Were you born in the early 1980s? Then warning: this latest report is going to depress the sh*t out of you.
People born in this decade are half as wealthy as those born in the 1970s were at the same age—roughly early 30s—a new study by the Institute for Fiscal Studies has found.
The research, which analyzed housing, financial, and private pension worth, showed that those in their early 30s have an average wealth of $35,000 each, while those born in the 1970s had approximately $69,000 to enjoy at this age.
It also highlighted a growing problem among the early 30s, who struggle to contribute to a pension and save to buy property while also paying high rent prices.
According to the study, 40% of 30-year-olds owned their own home, compared to 55% of people born in the earlier decade. Andrew Hood, the author of the report, said this was down to the recent recession, which hit young adults the hardest. Limited access to beneficial pension schemes is also to blame.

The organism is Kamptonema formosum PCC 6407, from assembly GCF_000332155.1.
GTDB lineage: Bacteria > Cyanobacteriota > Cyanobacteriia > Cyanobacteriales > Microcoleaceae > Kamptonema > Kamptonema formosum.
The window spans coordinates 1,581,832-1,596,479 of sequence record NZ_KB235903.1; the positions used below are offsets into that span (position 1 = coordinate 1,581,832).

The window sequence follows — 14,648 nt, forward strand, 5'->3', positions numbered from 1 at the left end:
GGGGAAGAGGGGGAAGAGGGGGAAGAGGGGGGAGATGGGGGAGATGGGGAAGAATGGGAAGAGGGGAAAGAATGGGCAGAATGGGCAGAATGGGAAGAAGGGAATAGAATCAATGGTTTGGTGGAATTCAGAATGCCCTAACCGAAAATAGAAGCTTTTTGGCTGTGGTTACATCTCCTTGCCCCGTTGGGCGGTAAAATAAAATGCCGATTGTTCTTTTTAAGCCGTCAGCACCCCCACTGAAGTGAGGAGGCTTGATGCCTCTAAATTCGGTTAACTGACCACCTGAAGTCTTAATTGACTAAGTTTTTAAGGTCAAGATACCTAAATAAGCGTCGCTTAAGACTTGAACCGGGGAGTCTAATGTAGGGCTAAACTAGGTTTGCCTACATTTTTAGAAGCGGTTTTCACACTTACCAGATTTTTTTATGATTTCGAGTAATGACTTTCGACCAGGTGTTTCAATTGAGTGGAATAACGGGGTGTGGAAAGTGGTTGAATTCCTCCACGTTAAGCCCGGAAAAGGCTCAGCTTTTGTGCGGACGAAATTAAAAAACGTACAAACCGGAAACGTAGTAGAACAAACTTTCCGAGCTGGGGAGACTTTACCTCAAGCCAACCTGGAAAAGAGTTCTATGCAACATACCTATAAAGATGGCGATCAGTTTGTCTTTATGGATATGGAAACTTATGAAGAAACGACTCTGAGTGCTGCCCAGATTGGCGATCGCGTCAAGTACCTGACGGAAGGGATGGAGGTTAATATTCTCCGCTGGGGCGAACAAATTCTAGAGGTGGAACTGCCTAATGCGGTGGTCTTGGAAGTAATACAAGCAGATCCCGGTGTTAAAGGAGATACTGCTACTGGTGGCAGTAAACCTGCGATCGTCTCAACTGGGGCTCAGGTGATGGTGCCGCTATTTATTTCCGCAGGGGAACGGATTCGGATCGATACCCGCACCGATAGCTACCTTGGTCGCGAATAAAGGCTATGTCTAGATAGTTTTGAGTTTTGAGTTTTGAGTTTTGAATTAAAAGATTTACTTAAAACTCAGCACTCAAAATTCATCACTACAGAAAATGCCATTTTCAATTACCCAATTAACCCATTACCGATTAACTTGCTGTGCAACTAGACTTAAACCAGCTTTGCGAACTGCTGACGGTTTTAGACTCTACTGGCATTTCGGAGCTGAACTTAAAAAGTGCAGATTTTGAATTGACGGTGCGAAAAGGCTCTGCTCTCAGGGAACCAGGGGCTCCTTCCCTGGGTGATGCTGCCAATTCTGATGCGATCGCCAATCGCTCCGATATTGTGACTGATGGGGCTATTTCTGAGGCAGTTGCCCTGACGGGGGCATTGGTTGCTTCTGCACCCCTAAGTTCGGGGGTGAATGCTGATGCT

"It looks like those born in the early 1980s are likely to find it harder than their predecessors to build up wealth in housing and pensions as they age," Hood said.
"They have much lower home-ownership rates in early adulthood than any other post-war cohort, and—outside the public sector—have much less access to generous defined benefit pension schemes than previous generations did at the same age."
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